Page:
There is always a fine line between pain created while rebuilding your body vs pain created by introducing something that is harmful to you.
    I have probably logged over 300 PT sessions since my first surgery. Some of those were not good, while some helped me so much. A lot depends on the individual therapist. When I've gone, I have always set the schedule so that I see the same therapist. After a while, a good therapist will get to know your body almost better than you do. Just by looking at the way you walk in, they can pinpoint some problems.
    One negative side of Physical Therapy is that most therapists are in good health... So that start working on you slowly then after a while they migrate from what I call the passive side of Physical Therapy into the aggressive mode. At times
    they can push you too far. Its hard for them to look at your and not want to push you.. The term
    No Pain No Gain comes into mind with some therapists.
    You always need to listen to your body. But you need to be careful. You cant quit especially in the beginning because the pain is so much. If it is that unbearable, contact your doctor discuss it with them so that your doctor, your therapist and yourself will be on the same page
    Ron DiLauro Spine-Health System Administrator
    I am not a medical professional. I comment on personal experiences
    You can email me at: rdilauro@veritashealth.com

  • thanks for taking the time to share your experiences it helps alot. I know that 3 sessions is not much but the amount of pain I was experiencing was not normal. Had a visit to my primary yesterday and he agreed that I was not ready for PT will see what new PM says today. Will let you all know.

  • I believe that PT can be a very healing tool, but I had an unusual experience. First of all, before they diagnosed me I had a session and the exercises she had me do resulted in an inability for me to stand up straight for two days...THEN..after diagnosis, I was sent to WC PT and one of the top people there worked on my neck...Thought she was great..but I reported a few things that concerned me..i.e. fleeting headaches that I had never had before..odd and painful...Well, we continued and during the last session, she gave me an extra strong manual traction pull that was SO uncomfortable for me..She NEVER should have done that as I have multiple neck issues proven on XRAY and MRI...spondylosis and spondylothesis at one level..spurs..DDD at three levels /one of them bulging..oh, and I know there is something else too.whatever can go wrong is wrong...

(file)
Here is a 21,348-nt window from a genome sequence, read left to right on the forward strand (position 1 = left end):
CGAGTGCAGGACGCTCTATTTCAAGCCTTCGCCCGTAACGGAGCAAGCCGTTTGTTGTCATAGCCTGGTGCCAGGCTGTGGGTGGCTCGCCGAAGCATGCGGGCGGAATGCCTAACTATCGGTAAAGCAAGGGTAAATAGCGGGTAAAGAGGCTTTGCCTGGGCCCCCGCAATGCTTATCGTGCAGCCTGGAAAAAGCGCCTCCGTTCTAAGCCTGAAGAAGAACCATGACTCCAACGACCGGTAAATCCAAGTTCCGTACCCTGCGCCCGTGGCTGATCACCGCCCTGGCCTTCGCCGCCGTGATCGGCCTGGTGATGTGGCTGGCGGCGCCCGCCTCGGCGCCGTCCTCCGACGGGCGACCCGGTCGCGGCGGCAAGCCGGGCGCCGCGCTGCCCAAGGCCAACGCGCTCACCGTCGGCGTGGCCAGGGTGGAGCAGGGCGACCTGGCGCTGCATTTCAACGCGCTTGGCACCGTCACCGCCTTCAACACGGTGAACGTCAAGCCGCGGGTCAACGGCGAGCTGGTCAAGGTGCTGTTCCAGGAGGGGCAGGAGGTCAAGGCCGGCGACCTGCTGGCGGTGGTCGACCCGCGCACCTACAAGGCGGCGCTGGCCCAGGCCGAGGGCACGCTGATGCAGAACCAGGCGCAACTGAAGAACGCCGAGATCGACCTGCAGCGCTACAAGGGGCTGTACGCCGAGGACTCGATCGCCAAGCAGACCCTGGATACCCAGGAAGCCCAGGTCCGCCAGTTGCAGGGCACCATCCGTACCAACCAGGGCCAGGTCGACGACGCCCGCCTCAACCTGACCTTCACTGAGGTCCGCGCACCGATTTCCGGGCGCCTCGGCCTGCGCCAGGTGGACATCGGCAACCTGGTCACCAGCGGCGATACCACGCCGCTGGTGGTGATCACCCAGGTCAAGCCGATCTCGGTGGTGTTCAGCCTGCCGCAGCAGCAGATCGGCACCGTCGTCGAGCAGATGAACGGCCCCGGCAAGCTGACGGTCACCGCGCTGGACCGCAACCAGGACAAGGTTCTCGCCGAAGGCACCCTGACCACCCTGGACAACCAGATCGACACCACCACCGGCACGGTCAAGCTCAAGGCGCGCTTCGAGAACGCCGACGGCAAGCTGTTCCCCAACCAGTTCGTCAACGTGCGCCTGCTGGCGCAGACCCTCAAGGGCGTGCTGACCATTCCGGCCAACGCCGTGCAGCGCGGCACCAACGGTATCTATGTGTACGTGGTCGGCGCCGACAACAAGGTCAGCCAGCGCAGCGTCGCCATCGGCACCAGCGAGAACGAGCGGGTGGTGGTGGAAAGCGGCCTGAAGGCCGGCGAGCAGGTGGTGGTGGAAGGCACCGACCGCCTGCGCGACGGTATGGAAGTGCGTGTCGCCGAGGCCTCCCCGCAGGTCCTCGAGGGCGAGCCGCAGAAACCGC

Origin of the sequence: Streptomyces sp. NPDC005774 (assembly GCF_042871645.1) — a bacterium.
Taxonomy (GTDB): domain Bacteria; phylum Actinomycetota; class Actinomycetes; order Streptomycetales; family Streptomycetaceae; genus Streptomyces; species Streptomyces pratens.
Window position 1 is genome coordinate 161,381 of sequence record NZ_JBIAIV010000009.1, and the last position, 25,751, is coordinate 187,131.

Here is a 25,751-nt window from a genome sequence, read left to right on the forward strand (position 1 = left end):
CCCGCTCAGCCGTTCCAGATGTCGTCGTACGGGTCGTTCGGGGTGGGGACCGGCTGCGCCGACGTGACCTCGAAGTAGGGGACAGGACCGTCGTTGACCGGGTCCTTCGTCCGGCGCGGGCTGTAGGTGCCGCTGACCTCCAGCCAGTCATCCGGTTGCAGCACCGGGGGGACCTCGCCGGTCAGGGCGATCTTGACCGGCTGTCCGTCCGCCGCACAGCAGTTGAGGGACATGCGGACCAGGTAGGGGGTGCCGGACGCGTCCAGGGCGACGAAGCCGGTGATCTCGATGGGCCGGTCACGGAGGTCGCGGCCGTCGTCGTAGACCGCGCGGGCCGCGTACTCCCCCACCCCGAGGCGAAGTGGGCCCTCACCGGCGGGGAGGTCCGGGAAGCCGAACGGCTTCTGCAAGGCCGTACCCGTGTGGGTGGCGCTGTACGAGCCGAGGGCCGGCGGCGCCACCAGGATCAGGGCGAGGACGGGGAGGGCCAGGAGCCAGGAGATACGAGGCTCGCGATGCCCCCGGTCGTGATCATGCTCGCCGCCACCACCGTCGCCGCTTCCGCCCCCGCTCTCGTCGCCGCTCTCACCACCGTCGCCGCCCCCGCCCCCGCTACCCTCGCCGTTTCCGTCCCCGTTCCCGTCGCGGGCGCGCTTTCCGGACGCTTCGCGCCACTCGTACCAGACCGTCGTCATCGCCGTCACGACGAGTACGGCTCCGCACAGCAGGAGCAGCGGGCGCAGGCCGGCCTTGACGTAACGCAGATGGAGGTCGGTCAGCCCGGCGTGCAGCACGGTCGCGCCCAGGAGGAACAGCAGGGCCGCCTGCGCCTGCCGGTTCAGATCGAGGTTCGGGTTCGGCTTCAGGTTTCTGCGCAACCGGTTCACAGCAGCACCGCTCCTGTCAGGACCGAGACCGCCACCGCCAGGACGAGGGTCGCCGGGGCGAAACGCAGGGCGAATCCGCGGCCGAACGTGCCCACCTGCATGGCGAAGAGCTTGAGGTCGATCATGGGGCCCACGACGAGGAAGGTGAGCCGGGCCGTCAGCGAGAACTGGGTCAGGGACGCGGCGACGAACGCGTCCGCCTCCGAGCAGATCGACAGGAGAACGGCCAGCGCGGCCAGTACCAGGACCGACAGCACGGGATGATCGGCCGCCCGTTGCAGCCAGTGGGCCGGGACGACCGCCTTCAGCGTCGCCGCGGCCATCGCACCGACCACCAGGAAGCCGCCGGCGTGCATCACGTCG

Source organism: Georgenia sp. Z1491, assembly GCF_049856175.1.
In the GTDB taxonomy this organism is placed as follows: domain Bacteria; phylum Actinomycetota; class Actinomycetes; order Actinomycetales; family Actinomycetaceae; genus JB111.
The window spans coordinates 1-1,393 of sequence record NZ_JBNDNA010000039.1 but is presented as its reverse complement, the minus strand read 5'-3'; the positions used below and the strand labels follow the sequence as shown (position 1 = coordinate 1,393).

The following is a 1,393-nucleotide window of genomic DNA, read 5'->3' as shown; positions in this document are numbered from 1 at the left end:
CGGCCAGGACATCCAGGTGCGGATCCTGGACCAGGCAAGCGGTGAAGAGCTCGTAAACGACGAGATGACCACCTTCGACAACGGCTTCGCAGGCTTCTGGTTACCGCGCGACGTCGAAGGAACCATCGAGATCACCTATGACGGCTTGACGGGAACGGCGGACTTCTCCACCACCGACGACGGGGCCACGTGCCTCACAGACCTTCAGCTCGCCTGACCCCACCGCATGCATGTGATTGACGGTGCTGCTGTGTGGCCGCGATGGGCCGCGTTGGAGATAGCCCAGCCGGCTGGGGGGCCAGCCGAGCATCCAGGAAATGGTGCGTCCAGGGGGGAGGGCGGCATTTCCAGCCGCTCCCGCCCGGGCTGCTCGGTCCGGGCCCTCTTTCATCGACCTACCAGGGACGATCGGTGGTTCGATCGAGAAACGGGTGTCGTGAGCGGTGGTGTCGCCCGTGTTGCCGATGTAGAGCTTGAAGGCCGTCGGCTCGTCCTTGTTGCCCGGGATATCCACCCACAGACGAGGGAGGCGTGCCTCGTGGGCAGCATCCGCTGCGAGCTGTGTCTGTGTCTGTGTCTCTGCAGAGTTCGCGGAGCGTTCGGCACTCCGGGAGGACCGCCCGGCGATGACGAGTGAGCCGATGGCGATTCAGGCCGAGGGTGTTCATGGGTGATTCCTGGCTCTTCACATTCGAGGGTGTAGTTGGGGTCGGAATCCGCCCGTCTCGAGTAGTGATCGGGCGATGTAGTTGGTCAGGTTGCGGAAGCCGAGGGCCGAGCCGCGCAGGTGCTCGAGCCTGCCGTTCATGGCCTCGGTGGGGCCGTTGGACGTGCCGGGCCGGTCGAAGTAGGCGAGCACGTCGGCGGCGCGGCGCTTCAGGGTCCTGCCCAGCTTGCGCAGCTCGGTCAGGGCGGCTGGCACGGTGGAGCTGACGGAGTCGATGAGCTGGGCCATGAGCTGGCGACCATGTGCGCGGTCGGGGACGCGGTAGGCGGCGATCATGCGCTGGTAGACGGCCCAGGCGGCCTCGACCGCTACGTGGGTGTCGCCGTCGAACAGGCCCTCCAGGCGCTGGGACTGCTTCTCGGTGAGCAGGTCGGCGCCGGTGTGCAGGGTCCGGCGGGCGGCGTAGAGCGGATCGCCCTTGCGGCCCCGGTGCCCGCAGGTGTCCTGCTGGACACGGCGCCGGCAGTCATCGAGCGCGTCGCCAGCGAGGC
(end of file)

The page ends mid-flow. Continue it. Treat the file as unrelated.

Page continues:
After that pull, that night I felt a strong pinching pain in my neck and actually felt something sliding. IT was very weird and scary. The next morning, upon awakening, I had an intense attack of vertigo. Suffered from this for three months AND of course, she and the doctors believed that she had done nothing wrong...So, tread cautiously.
    The doctor I consulted outside of this practice was incensed and said she should NEVER have been mobilizing my neck....It was one of the worst experiences of my life, and I believe, it has somehow hastened the progression of my neck disorders.
  • Morris
    This is part of the necessary process of improvement and if the pain is too much then you risk stopping before the benefit have had time to appear. This may just be the man thing going at it hard, as the old you that may have been possible and this newer individual will not be able to sustain that pace. If you keep going till you drop that inertia will take you well past the pain level and carry on even after you have stopped doing PT.

    Can you run 10K, no only an idiot would suggest that, even honed athletes have to pace themselves back or into it, start very slowly even half speed and go from that.

    C ideas that when is the pain the wrong type is never easy to assess only you know, when and where you should stop can only be down to you, we all would expect some increase in pain doing any activity and more so if we had not done any for a long long time.

    Take care, on your marks, get set………rest.

    How long are you on the sub’s bench, keep going you will do this.

  • I gotta say I'm not looking forward to it,in the past I had a couple bad experiences,not the therapist fault,but I had multiple things going on and the things that hadn't been diagnosed were made worse. I think I have the same situation now,I know I do. But with my NS suggesting yet another 2 fusions
    I will certainly see what PT will do for me. If nothing else,I will know I am at least trying to help myself. As my NS says,"Surgery is always optional" but the pain doesn't seem to be....I will let you know if I survive....Sagehen
  • Yes - she had a messed up spine, was about 24 or so too. Just about the age I was when all of this started. So it was cathartic to relate what I had learned over the last 20 years. And how is fit into her understanding of the my issue and her's.

    I spent about 6 sessions and got to a point where we both agreed that I knew what I was doing, just go and look after myself.

    This spring - when I re-injured - she was out on Disablity, she had hurt herself and was out for awhile. I was handed off to a Great gent - who was from England. I asked him to start me over and I re-learned all of it again. I did pick up a couple of tricks that helped me greatly.

    I have found that even though it hurts like heck, I have to move. All of the research I have found, about treating my lumbar spine, from around the world, indicates that most all of us get better if we keep moving. Stopping for a day or two does not hurt the process, but stopping for weeks, like I was told back when this first started was the worst thing to do to me. Had I known this, It would have changed things greatly.